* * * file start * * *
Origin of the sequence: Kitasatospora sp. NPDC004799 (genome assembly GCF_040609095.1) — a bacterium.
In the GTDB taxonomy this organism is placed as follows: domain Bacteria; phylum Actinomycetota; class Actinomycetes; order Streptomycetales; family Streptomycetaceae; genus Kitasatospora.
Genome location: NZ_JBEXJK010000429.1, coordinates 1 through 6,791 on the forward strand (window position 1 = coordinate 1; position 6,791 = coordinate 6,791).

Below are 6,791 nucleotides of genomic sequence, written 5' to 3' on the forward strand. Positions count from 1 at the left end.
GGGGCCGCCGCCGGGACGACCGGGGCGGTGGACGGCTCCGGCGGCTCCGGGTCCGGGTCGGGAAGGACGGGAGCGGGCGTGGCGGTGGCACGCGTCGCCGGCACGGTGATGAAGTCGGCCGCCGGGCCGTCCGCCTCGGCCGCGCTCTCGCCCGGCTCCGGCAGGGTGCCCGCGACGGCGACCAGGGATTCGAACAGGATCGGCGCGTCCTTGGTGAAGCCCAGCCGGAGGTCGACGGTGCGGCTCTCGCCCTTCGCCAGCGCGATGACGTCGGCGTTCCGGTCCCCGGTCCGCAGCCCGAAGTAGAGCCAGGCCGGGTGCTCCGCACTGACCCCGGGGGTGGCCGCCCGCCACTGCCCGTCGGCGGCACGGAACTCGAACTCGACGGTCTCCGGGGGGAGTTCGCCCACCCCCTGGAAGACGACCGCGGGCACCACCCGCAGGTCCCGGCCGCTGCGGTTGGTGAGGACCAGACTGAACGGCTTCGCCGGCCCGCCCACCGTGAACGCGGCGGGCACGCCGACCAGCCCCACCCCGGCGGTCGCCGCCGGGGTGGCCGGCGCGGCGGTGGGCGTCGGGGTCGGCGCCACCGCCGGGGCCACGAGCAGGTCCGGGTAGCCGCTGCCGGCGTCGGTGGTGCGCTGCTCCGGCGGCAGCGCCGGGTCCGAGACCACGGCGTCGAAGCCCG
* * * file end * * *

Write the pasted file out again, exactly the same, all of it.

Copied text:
Origin of the sequence: Kitasatospora sp. NPDC004799 (genome assembly GCF_040609095.1) — a bacterium.
In the GTDB taxonomy this organism is placed as follows: domain Bacteria; phylum Actinomycetota; class Actinomycetes; order Streptomycetales; family Streptomycetaceae; genus Kitasatospora.
Genome location: NZ_JBEXJK010000429.1, coordinates 1 through 6,791 on the forward strand (window position 1 = coordinate 1; position 6,791 = coordinate 6,791).

Below are 6,791 nucleotides of genomic sequence, written 5' to 3' on the forward strand. Positions count from 1 at the left end.
GGGGCCGCCGCCGGGACGACCGGGGCGGTGGACGGCTCCGGCGGCTCCGGGTCCGGGTCGGGAAGGACGGGAGCGGGCGTGGCGGTGGCACGCGTCGCCGGCACGGTGATGAAGTCGGCCGCCGGGCCGTCCGCCTCGGCCGCGCTCTCGCCCGGCTCCGGCAGGGTGCCCGCGACGGCGACCAGGGATTCGAACAGGATCGGCGCGTCCTTGGTGAAGCCCAGCCGGAGGTCGACGGTGCGGCTCTCGCCCTTCGCCAGCGCGATGACGTCGGCGTTCCGGTCCCCGGTCCGCAGCCCGAAGTAGAGCCAGGCCGGGTGCTCCGCACTGACCCCGGGGGTGGCCGCCCGCCACTGCCCGTCGGCGGCACGGAACTCGAACTCGACGGTCTCCGGGGGGAGTTCGCCCACCCCCTGGAAGACGACCGCGGGCACCACCCGCAGGTCCCGGCCGCTGCGGTTGGTGAGGACCAGACTGAACGGCTTCGCCGGCCCGCCCACCGTGAACGCGGCGGGCACGCCGACCAGCCCCACCCCGGCGGTCGCCGCCGGGGTGGCCGGCGCGGCGGTGGGCGTCGGGGTCGGCGCCACCGCCGGGGCCACGAGCAGGTCCGGGTAGCCGCTGCCGGCGTCGGTGGTGCGCTGCTCCGGCGGCAGCGCCGGGTCCGAGACCACGGCGTCGAAGCCCG